The initial lay-out positions on the ground for the lug plates and tension ring connectors were one of many items to be determined as part of the Phase 2 analyses. From inspection of the roof geometry and member connections to be used when modelling the construction of the rear roof (Phase 3A), it was seen that a reverse construction (deconstruction) modelling approach could be taken, and this was critical to being able to start the analyses from the supplied reference condition for the final form of the structure. As a result, the lifting and stressing analysis was therefore carried out in a reverse order starting from the end of the stressing phase, and modelling the lowering of the cable net system until the cable-net lug plates and tension ring connectors had come to rest on the seating tiers and the ground. Joint elements with nonlinear smooth contact properties were used at the intermediate nodes and tension ring nodes to model contact in a direction normal to the ground and upper or lower seating tiers as appropriate.

The bases of the V-columns were modelled as pinned during the stressing phases. At the end of the stressing phase the bolts at the bases of the columns were fully tightened and these were modelled as fully fixed in translation and rotation from the end of the stressing phase and during the tying down and roof steelwork erection phases. The Upper Radial Cables (URC), Lower Radial Cables (LRC), Front Radial Cables (FRC), tension ring and lifting device feed strands were modelled in LUSAS using multiple thick nonlinear beam elements with end release to allow free rotation at the cable connections. Cables were modelled with multiple elements to include the geometrically nonlinear effects of the cables sagging. Lug plates at intermediate nodes and the tension ring connectors were modelled as a single node with their self weight applied as a concentrated point loading at each appropriate location. Tie-downs were modelled using a single bar element per tie-down. Tie downs (without any anchorage) were to be allowed to lift with the tension ring, and as a result the weight of these tie downs and their connections was modelled as a concentrated load at each tie down location. For anchored tie-downs, the weight of each kentledge was applied as a concentrated load at the supported point at the tie down location in the model, to allow reactions to be checked more easily.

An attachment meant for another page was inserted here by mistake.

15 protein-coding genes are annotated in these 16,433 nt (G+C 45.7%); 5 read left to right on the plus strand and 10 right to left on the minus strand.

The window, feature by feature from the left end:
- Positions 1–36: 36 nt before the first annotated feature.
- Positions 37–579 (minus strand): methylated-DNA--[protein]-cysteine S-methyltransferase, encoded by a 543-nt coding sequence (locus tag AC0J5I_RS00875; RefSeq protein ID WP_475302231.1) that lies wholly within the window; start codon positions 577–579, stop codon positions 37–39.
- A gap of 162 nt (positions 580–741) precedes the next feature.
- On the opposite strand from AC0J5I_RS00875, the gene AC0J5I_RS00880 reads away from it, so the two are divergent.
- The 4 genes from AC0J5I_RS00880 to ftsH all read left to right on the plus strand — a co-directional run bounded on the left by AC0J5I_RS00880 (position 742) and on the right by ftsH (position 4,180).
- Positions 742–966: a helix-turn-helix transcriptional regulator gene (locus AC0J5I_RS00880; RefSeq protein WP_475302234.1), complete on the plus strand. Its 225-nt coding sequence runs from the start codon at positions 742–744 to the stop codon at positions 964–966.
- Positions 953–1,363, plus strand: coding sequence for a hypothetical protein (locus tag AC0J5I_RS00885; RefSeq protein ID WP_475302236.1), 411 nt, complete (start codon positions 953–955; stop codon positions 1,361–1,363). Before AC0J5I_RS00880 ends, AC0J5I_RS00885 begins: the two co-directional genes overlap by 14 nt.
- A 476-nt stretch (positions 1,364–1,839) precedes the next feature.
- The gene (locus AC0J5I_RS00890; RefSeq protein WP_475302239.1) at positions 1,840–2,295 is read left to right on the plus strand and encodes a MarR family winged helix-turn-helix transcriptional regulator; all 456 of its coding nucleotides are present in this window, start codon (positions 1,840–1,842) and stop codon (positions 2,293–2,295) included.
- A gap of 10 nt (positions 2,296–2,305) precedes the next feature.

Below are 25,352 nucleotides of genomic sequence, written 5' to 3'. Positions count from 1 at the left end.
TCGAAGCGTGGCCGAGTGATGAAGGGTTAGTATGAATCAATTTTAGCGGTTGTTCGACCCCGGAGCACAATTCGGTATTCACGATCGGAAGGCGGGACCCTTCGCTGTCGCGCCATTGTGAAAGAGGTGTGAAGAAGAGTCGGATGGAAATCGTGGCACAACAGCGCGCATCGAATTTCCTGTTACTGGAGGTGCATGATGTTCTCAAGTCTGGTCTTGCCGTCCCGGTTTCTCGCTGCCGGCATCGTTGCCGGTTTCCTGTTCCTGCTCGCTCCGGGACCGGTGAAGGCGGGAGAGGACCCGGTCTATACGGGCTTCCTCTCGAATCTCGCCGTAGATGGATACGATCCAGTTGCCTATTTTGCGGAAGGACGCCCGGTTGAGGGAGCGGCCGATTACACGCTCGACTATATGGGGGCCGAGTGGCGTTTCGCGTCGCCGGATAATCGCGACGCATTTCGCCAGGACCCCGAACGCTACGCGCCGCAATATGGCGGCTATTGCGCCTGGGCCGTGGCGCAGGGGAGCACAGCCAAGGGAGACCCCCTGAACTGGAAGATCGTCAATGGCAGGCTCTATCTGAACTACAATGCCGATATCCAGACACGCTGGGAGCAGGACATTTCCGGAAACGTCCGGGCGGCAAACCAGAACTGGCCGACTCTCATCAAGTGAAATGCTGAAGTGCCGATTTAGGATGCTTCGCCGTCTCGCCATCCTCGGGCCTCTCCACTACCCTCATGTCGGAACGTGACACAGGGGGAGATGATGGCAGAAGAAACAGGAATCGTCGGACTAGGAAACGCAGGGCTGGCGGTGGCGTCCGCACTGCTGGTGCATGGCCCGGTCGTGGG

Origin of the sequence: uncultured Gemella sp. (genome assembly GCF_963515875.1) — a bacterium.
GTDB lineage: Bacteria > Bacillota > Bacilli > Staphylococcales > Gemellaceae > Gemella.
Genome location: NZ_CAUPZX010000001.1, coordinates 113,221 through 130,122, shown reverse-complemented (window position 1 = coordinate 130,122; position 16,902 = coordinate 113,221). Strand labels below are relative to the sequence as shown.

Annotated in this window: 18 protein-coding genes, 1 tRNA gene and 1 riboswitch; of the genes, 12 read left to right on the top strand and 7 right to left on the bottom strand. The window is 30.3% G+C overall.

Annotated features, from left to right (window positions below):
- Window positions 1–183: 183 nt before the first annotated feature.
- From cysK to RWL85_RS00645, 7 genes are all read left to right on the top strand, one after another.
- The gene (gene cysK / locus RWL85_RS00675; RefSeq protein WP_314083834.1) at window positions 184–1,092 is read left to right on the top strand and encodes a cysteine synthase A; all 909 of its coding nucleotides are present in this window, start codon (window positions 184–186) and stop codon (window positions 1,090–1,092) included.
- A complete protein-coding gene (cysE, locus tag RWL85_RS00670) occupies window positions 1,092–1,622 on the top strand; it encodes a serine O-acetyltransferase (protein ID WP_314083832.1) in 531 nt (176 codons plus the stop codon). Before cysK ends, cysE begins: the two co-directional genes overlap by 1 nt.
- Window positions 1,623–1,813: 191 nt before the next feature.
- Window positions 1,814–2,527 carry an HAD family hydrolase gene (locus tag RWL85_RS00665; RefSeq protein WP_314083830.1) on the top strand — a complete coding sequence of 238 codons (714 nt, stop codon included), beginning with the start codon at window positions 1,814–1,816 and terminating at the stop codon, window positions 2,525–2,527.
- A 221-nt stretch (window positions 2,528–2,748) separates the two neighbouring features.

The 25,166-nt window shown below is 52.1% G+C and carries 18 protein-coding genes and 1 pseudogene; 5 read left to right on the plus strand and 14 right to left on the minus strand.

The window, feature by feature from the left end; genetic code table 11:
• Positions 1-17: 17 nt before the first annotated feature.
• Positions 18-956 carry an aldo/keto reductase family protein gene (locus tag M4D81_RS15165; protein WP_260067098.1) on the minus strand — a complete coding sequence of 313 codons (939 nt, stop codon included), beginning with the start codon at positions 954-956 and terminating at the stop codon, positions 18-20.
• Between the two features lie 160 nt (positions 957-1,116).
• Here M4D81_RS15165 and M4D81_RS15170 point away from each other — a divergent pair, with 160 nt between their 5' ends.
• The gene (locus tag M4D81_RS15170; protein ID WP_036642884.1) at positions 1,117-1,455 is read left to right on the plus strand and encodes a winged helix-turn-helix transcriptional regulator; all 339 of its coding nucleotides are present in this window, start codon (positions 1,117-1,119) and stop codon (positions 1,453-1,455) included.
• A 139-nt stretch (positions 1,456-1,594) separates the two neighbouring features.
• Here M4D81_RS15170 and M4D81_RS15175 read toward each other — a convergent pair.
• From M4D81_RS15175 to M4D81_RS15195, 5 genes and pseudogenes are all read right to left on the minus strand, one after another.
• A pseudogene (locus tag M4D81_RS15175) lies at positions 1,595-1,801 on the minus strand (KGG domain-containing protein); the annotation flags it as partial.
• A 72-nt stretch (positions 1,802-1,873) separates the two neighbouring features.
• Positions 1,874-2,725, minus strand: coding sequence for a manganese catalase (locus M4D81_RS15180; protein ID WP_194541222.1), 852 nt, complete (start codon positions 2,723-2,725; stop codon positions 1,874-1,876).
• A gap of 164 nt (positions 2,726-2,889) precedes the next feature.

Cable-net lift for London Stadium Roof (red circles show contact locations).
Cable-net lift (red circles show contact locations).
 
Animation of cable-net lift for London Stadium Roof: aerial view.
Animation of cable-net lift: aerial view.
 
Animation of cable-net lift for London Stadium Roof: view along y-axis.
Animation of cable-net lift: view along y-axis.